VE-1 Super Fighter
Review by Showapop
VE-1 Super Fighter SD Valkyrie
Review by Leonardo Flores
Going to Pony Toy Go Round about once every other month back in the 1980’s was one of the best experiences of my life. My dad would load me up in his truck and we would take the 45-minute drive from Montclair to the Little Tokyo district in Downtown LA to a shop in Honda Plaza called Pony Toy Go Round. Pony Toy was a Japanese owned toy and gift shop that had three shops in the area, with one shop being exclusively devoted to anime, kaiju and tokusatsu toys, figures and model kits.
Pony Toy was a special place, as it separated those who were just sort of into anime and those who wanted to dive deeper into those mysterious and exotic Japanese toys than what was being offered at the local swap meets and domestic toy stores. A bulk of my toy collection that I have reviewed here on CDX was purchased from Pony Toy, especially my Bandai Spiral Zone figures, which could not be purchased anywhere else in Southern California.
With most of my vintage larger toys have already been reviewed here on CDX I believe it is now time to review some of my smaller toys that I purchased in the 1980’s that normally do not get the attention that larger and more expensive pieces might get but were just as enjoyable as any Popy piece I might have owned over the years.
One type of item that I picked up in large numbers at Pony toy were the series of gashapon capsule toys known as Nice Present Giveaway. These capsule toys sold for $1.00 here in the USA and ¥100 in Japan making an inexpensive toy for young kids to pick up and collect. Nice Present Giveaway covered many genres and eras, from a Godzilla kaiju series, to Go Nagai and Mazinger classic robots series, to Gundam and other real robot series.
The quality and sculpt of these capsule toys were excellent for there price range and nicely captured the spirit of the subject even though it was only a SD representation. One complete series of Nice Present Giveaway that I was able to complete and still own after 25 years is the Macross series that was released roughly in 1984.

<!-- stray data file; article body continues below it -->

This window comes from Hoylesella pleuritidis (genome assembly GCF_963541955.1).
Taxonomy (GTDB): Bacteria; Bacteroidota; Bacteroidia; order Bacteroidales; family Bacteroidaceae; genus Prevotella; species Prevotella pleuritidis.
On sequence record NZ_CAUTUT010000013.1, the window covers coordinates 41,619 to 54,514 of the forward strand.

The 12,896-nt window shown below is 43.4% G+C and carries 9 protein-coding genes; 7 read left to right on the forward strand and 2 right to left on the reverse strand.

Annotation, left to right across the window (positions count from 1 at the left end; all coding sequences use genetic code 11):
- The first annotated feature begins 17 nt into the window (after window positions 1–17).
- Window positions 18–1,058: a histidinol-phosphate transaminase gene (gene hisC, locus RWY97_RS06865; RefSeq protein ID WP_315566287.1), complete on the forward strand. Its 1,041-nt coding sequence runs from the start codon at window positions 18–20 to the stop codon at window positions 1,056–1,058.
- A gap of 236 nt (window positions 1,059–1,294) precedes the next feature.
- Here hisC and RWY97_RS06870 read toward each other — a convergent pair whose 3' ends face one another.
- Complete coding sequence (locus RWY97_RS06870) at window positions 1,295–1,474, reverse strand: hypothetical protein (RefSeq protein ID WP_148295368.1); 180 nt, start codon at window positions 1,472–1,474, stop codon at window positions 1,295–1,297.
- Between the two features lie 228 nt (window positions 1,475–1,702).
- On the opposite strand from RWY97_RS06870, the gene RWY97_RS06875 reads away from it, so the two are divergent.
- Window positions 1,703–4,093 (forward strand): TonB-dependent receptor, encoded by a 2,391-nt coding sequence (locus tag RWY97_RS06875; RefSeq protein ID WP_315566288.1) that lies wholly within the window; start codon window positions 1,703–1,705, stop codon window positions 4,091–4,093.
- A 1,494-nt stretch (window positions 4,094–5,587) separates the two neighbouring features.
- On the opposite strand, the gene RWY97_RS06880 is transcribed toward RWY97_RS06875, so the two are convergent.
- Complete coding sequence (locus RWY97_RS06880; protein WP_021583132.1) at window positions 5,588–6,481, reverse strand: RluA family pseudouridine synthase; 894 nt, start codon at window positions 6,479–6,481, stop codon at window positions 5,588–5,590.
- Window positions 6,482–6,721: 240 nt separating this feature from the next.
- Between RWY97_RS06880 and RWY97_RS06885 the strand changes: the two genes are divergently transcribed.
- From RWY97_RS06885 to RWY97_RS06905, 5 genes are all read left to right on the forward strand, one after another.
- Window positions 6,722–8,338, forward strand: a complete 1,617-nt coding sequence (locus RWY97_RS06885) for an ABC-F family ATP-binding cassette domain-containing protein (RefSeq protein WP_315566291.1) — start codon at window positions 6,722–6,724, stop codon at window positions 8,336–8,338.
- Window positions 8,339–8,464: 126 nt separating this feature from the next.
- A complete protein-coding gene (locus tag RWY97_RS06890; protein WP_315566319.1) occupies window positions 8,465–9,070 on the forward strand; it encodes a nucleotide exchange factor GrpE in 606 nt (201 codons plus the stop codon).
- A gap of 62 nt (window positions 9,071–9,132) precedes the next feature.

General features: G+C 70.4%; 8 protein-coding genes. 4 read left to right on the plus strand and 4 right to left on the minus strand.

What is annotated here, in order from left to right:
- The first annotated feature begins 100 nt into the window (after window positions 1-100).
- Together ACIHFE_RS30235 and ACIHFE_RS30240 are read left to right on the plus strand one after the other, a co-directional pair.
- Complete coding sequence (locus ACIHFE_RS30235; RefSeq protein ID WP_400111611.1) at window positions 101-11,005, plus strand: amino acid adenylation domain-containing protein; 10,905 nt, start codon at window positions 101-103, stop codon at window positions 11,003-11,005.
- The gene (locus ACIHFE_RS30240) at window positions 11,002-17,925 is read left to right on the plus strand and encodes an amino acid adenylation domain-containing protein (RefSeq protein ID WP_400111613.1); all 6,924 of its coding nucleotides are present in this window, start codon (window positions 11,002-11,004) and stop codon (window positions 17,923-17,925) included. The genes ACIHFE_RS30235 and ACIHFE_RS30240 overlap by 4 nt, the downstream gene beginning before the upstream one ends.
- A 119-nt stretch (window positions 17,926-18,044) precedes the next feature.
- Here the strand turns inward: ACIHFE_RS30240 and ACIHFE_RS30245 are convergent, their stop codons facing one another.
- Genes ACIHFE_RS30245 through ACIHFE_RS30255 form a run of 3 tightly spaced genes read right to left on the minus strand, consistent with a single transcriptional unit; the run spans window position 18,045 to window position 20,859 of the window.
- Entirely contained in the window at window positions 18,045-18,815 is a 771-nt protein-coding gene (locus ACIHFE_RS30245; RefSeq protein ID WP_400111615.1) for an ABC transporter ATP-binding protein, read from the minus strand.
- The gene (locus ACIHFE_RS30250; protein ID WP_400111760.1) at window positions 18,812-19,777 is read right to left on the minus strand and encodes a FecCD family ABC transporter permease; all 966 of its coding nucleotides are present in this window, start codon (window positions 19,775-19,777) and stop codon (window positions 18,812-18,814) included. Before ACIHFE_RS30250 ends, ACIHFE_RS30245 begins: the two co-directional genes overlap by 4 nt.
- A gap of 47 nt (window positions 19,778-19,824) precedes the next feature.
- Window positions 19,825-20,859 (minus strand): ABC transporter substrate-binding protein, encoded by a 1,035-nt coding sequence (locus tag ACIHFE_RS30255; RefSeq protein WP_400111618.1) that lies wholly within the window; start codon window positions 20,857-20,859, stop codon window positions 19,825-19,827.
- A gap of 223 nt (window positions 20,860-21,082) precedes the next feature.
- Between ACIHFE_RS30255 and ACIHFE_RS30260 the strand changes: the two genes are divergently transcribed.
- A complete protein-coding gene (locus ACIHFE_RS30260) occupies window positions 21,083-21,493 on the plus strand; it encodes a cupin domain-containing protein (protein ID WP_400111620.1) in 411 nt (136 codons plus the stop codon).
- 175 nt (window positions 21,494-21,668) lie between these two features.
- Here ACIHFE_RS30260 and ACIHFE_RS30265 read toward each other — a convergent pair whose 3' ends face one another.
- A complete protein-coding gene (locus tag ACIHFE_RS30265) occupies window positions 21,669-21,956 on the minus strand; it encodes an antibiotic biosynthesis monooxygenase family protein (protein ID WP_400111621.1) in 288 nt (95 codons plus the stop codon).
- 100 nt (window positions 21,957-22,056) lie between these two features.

Four Valkyries were represented in this series of capsule toys: VF1S Fighter, VF-1S Strike Valkyrie, VE-1 Super Fighter, and VF-1A Gerwalk. These came in a gashapon capsule complete with the parts of the figure, a small fold out instruction sheet and were molded in either red or deep blue plastic. What was great about these figures was that they were component, meaning that you can mix and match all the parts to make a custom Valkyrie of your choice. Many variations were possible and we had fun taking them apart and building our own custom Valkyrie.
As the stated before, the sculpture of these were well done and captured the tiny nuances of the subject. Take a look at this VE-1 Super Fighter, the small details are well captured, including the correct leg armor, booster pack, radar array, radar dish and rounded head. Of these details alone, the VE-1 is my favorite of the four, considering it is one of the more obscure Valkyries in the series.
The deep blue and red color look nice and appropriate for the figure, no odd day glow child colors here. Kids such as myself at the time tended to want to paint these in their own custom colors as well, with my figures being painted for many years until I stripped the paint off my figures and restored them for this review.
About the only issues these Macross Valkyrie figures had were how easy the tiny pins that connect the legs bracket to underneath the body have a tendency to break if they are constantly being misused or taken apart. Three of the four figures I own had to have those parts glued together to the body as the pins are weak with time or had broken off into the hole.
I am personally shocked that I actually still own a complete set of all four, especially considering how many parts are involved, the way I (didn’t) store them, and the many times I have moved over the years. But it is these small pieces such as this VE-1 that reminds me of the 1980’s and my early love and excitement for anime and Macross.
©2011 article and pictures by Leonardo Flores
|Posted 14 December, 2011 - 14:36 by Showapop|